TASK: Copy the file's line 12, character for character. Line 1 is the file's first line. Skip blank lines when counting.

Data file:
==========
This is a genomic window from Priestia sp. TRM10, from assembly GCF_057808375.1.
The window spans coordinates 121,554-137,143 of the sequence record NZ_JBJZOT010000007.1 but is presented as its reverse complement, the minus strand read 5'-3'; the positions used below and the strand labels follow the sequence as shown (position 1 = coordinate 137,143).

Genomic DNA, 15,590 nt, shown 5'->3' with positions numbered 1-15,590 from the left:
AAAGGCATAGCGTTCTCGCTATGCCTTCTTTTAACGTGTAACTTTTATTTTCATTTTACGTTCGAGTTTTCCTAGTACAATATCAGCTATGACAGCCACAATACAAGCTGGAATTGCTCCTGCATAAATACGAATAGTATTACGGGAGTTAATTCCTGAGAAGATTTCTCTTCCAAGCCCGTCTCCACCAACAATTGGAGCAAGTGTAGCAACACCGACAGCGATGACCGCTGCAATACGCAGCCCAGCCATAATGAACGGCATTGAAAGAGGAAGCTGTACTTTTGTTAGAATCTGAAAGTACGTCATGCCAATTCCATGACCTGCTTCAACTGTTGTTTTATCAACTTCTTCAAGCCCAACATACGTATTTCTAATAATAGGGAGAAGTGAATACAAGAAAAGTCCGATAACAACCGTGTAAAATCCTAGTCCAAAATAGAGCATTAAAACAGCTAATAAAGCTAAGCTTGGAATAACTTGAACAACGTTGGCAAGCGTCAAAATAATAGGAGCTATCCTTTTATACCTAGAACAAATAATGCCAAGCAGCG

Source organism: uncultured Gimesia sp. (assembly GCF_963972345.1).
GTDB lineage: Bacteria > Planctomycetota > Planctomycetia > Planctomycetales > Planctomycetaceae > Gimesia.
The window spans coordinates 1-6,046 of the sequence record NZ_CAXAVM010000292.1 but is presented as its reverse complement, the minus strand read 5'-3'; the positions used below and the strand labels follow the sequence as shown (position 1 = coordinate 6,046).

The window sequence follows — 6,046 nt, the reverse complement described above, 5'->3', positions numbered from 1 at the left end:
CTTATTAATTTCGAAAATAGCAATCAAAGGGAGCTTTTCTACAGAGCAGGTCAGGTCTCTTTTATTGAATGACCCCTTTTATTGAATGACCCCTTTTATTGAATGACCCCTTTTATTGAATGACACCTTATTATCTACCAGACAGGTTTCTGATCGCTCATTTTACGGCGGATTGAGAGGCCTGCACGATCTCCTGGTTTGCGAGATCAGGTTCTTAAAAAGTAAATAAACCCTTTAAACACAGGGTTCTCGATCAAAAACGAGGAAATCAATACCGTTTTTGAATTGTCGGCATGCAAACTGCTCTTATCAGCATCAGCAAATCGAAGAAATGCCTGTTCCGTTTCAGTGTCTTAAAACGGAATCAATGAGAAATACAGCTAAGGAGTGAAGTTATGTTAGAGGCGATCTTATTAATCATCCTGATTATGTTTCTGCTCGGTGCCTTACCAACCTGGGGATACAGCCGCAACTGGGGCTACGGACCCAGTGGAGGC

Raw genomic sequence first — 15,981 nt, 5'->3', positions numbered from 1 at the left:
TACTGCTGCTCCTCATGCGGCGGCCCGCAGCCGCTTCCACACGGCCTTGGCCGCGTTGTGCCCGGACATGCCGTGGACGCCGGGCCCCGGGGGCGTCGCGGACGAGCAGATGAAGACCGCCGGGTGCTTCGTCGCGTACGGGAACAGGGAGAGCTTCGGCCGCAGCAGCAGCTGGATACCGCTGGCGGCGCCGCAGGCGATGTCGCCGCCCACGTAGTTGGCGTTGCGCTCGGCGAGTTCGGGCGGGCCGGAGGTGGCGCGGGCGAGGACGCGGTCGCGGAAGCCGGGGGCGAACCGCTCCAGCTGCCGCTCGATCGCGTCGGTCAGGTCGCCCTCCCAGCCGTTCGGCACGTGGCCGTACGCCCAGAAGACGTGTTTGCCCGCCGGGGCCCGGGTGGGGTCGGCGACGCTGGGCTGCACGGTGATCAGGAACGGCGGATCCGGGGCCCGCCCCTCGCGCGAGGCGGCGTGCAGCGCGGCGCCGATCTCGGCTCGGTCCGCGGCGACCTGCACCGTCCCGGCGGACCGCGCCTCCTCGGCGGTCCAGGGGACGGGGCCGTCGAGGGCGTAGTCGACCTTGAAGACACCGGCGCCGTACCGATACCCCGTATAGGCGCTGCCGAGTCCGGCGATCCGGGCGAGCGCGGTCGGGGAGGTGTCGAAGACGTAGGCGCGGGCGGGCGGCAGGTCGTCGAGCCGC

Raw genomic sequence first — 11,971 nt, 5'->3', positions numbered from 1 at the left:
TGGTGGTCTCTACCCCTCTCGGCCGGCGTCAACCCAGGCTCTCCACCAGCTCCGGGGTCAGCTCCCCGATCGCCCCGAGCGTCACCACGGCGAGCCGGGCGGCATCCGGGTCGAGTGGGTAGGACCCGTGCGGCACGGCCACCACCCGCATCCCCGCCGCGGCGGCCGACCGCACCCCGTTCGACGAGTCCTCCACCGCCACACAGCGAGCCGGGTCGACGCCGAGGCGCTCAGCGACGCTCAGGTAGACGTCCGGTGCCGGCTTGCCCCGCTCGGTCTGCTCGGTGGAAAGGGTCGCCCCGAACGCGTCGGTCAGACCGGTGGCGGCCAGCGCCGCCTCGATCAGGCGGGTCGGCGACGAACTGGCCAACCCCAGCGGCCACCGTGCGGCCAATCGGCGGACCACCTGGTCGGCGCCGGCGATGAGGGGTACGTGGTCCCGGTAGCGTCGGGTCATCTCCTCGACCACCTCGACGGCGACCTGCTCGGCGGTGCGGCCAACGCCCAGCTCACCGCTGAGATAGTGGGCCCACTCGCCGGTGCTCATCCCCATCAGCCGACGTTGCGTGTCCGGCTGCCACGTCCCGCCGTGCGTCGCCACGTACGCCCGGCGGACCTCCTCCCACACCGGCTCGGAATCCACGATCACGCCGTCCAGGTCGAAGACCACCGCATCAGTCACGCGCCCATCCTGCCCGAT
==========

Raw genomic sequence first — 11,971 nt, 5'->3', positions numbered from 1 at the left: